The second point is that the interest rate is a policy choice by the Federal Reserve Board. In effect, CBO is projecting that the Fed will decide to raise interest rates substantially over the next decade. Again, this may prove right, but it is important for readers to realize that the rise in interest payments would be due to a policy decision by an agency of the federal government (the Federal Reserve Board), not some inevitable economic outcome. The Fed would presumably raise interest rates to combat inflation, which has not been a problem for the last decade.

The third point is that, in contrast to much doomsaying in the media, interest payments as a share of GDP are near a historic low. After deducting the money rebated by the Federal Reserve Board ($90 billion a year), interest payments are now roughly 0.8 percent of GDP. This compares to more than 3.0 percent of GDP in the early 1990s. Of course even that debt burden did not prevent the 1990s from being a very prosperous decade.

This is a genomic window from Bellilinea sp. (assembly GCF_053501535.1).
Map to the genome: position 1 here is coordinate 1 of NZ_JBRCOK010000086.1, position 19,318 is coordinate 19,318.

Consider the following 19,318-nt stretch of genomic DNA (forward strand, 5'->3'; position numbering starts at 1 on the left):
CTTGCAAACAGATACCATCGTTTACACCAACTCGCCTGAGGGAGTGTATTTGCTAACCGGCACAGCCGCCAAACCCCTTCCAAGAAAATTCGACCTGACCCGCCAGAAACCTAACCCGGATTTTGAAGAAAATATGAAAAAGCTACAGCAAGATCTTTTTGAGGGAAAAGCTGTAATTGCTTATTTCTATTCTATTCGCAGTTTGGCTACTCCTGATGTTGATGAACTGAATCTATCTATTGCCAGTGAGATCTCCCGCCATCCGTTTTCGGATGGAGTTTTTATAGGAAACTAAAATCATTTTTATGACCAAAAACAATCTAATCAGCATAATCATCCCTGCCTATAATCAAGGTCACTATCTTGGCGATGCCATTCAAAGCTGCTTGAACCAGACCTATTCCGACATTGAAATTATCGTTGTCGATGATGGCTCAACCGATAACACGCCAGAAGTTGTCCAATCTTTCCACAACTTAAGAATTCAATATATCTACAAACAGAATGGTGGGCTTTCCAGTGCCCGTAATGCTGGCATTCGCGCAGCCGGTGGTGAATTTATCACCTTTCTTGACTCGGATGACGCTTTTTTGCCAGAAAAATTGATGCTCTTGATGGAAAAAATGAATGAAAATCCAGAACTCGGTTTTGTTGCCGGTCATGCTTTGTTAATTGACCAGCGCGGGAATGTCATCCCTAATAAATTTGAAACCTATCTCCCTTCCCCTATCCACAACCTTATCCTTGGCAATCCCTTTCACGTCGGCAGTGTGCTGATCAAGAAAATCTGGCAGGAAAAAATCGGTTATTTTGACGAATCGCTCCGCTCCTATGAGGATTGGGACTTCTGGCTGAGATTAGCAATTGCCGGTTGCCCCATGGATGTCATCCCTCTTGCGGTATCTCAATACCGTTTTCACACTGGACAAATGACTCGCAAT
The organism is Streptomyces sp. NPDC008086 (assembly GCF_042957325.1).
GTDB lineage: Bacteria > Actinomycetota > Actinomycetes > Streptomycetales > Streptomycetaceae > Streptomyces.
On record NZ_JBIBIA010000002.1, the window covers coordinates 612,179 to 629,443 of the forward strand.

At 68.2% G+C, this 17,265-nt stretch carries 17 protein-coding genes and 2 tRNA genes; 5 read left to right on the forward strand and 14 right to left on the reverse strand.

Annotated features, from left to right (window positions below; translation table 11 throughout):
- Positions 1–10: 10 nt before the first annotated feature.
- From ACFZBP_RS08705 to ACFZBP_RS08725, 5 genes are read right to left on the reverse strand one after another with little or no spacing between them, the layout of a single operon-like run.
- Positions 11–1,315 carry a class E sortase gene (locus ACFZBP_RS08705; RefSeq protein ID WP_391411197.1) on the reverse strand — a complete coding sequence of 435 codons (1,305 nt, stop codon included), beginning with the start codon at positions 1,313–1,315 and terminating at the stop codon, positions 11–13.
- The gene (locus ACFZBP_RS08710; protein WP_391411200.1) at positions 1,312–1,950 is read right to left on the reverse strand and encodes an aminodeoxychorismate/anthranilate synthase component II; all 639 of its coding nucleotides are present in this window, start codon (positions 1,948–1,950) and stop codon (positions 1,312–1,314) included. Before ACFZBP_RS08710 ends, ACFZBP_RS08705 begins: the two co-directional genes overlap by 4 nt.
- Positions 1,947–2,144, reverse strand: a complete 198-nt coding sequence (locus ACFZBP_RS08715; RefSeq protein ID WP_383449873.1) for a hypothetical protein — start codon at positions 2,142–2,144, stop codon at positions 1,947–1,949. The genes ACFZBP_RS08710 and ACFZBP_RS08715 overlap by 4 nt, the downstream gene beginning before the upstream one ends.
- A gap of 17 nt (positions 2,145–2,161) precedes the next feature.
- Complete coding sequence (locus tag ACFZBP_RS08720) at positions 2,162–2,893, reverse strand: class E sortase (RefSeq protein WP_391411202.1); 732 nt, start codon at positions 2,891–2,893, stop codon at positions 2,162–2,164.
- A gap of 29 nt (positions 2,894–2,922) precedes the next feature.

It is also worth noting that whole focus on deficits and debt is misplaced if the issue is the future commitment of economic resources. Much government action imposes costs on the economy without taxation. An obvious example is when the government privatizes an asset like a road or the airwaves. The holders of these assets will effectively be imposing taxes on the public, but they won't be described that way.

The most important type of hidden tax in this vein is patent and copyright monopolies. These government-granted monopolies often raise the price of the protected items by several thousand percent above the free market price. The amount of money at stake is enormous. In the case of prescription drugs alone the gap between the monopoly prices and the free market price is close to $360 billion a year, almost 2 percent of GDP.